“Non-corporate, non-commercial news is precious to us. We all like to do our little part to help it continue. Fresno in many ways is the belly of the beast, yet the revolutionary roots are deep and strong. We need to celebrate our power and visualize our future.”
Community Alliance Editor Mike Rhodes envisions a future where local alternative media will grow. “My vision is that we become a weekly publication and print 75,000–100,000 copies each week. If we did that, we could have a significant impact on the political direction in this community by framing important issues and building the progressive movement for social and economic justice.”
Presently, the Community Alliance provides an independent voice for workers and progressive groups in the central San Joaquin Valley on a monthly basis. Rhodes went on to explain the purpose of the Alliance: “The goal of this newspaper is to build a powerful progressive movement that will support social, environmental and economic justice; immigrant rights; and a living wage for all working people.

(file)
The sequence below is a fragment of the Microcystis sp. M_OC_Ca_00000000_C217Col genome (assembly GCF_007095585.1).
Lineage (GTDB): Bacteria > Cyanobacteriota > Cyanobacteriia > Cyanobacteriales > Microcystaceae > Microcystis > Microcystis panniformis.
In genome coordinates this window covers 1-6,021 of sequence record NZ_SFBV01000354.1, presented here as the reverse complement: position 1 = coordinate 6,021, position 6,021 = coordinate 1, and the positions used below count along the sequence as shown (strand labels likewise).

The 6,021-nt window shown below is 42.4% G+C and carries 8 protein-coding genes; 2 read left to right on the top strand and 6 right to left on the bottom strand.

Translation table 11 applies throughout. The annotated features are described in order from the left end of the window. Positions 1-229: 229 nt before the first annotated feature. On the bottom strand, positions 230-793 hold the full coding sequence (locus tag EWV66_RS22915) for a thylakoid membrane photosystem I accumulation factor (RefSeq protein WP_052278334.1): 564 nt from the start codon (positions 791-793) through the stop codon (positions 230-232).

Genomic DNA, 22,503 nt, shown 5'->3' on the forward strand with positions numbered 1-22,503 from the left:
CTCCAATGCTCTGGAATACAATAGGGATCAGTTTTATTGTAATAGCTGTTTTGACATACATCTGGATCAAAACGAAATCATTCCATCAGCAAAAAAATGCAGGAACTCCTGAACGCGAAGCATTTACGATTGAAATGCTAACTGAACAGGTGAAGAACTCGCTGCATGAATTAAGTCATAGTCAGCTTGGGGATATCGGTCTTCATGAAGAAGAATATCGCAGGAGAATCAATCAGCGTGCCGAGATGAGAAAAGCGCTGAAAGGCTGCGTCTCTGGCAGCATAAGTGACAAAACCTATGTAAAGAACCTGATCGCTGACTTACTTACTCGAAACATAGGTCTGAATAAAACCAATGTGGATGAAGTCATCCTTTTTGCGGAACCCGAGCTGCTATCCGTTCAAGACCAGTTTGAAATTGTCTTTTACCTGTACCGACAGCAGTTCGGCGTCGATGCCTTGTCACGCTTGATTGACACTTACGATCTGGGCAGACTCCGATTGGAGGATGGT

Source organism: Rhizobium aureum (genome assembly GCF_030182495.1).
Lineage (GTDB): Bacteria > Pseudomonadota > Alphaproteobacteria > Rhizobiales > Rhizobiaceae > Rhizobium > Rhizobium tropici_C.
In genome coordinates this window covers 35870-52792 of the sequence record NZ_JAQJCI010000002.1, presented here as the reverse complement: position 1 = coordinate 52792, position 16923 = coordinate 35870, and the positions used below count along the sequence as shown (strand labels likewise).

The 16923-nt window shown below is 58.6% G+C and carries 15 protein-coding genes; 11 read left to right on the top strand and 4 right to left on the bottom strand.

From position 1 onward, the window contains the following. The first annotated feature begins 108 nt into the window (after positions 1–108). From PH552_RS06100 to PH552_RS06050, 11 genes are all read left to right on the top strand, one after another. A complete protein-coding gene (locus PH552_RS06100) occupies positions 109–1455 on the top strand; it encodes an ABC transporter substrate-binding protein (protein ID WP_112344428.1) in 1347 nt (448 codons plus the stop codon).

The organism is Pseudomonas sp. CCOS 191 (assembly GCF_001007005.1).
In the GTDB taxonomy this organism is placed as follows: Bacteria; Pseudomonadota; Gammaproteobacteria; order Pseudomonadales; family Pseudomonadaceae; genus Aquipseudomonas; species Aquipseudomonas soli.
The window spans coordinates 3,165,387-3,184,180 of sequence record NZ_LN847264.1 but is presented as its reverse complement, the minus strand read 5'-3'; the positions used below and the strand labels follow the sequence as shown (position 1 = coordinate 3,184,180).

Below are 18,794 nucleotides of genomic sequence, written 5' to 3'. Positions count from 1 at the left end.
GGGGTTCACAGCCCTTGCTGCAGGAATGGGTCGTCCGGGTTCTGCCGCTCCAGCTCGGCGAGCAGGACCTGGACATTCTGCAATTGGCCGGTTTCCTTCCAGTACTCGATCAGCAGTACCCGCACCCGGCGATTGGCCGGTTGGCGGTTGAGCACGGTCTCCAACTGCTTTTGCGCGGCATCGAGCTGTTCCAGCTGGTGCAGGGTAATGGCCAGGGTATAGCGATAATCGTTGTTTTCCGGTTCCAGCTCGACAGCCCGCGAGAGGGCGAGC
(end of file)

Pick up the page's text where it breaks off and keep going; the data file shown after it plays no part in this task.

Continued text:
“We seek to expose social and political injustices and to link the diverse network of activists working in our community. The Community Alliance is a lot like KFCF. We survive because of the generosity of individuals in the community that understand the importance of alternative/independent media.”
The community will have the chance to help support both the Community Alliance and KFCF while joining an evening of fun and united song at Newzapalooza on Nov. 16.
Rick Flores lives and works on his family farm west of Easton. He hosts Wasteland of the Free heard every Tuesday from 10 a.m. to noon on KFCF 88.1 FM in Fresno.